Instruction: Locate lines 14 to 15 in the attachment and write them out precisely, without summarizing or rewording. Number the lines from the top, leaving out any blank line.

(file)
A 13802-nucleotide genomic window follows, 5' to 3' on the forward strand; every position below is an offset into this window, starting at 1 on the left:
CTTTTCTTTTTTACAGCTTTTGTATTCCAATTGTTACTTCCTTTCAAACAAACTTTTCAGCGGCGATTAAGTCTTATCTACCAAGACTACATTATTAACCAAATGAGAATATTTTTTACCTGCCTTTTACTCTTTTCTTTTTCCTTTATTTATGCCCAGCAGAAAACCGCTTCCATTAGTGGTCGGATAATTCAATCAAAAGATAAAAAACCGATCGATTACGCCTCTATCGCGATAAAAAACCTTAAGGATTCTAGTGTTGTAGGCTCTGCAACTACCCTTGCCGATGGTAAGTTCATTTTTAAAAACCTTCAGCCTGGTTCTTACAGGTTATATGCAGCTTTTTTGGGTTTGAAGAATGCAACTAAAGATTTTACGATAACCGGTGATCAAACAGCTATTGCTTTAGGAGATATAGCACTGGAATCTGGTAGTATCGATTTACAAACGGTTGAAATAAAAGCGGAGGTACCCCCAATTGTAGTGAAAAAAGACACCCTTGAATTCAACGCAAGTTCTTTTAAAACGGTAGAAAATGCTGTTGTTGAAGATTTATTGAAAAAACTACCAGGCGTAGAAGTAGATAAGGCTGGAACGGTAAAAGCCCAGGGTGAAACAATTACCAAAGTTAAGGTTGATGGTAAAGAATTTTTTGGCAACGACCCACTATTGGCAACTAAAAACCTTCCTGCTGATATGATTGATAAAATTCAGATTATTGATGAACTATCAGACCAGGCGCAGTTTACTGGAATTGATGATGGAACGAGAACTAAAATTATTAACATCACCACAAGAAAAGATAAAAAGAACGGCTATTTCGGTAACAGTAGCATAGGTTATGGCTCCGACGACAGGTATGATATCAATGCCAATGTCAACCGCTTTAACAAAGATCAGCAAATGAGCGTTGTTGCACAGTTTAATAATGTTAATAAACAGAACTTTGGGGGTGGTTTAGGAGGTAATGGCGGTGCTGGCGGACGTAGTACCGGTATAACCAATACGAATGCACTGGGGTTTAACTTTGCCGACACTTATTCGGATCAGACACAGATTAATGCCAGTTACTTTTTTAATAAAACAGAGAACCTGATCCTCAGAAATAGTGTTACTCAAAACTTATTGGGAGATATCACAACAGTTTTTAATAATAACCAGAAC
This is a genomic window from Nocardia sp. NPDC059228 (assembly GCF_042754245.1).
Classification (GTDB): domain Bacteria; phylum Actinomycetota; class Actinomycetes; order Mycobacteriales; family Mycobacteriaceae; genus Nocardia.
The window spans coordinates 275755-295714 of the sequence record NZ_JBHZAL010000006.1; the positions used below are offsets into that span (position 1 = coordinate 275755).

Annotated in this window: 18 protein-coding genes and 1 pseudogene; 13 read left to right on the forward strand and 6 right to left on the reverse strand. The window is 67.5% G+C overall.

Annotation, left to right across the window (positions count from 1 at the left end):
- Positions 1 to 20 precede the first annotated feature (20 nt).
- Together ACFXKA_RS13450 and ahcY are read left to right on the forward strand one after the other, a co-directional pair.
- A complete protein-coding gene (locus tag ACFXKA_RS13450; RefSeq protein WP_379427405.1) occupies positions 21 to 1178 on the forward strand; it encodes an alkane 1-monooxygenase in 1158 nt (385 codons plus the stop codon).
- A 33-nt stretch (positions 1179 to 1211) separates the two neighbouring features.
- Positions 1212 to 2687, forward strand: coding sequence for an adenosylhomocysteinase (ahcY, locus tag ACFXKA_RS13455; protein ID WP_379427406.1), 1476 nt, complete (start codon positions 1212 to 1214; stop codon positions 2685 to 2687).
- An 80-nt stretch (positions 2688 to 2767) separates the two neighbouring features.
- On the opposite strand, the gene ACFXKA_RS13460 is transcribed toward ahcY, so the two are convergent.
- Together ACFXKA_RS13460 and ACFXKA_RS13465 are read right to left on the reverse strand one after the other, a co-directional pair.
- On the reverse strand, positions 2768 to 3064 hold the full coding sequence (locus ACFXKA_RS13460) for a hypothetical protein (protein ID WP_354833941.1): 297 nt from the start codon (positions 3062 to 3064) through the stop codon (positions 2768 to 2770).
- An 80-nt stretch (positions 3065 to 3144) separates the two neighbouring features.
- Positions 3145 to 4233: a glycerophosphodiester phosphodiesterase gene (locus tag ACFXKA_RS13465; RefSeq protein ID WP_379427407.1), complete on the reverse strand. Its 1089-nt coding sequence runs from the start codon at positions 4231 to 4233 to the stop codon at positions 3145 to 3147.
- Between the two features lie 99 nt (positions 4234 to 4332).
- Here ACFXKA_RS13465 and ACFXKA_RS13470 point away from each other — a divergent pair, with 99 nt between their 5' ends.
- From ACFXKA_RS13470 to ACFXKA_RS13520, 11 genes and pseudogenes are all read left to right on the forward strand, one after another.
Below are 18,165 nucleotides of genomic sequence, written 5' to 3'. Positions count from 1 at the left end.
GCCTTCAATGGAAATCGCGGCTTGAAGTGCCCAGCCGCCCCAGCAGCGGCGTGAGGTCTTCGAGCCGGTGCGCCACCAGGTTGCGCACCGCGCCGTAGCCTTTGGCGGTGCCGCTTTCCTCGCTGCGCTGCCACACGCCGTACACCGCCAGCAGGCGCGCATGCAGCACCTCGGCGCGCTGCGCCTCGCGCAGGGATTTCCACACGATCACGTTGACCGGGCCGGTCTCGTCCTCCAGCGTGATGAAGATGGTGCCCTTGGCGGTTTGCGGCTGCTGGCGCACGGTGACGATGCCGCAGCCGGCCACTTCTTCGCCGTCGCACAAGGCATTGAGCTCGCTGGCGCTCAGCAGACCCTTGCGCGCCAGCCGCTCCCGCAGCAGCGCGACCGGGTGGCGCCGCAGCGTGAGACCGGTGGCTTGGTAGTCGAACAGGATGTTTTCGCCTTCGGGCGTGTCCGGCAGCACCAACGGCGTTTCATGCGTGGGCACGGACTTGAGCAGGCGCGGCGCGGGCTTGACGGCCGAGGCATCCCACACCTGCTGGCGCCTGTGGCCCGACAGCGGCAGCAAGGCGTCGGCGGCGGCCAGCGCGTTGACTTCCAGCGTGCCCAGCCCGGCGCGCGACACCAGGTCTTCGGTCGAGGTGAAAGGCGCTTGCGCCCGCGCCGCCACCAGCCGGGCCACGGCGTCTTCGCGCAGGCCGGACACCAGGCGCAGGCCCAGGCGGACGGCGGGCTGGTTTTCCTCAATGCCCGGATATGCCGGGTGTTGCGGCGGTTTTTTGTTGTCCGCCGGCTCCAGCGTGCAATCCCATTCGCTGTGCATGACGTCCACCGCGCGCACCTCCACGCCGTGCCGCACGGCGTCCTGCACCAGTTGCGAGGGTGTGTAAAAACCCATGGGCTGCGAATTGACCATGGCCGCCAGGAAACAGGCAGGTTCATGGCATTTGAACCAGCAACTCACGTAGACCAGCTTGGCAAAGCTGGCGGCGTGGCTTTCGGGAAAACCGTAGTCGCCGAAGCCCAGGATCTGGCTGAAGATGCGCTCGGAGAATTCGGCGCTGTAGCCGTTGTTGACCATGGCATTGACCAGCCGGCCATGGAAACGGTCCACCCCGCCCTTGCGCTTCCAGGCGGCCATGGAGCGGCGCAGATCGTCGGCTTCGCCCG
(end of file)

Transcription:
- On the opposite strand, the gene ACFXKA_RS13460 is transcribed toward ahcY, so the two are convergent.
- Together ACFXKA_RS13460 and ACFXKA_RS13465 are read right to left on the reverse strand one after the other, a co-directional pair.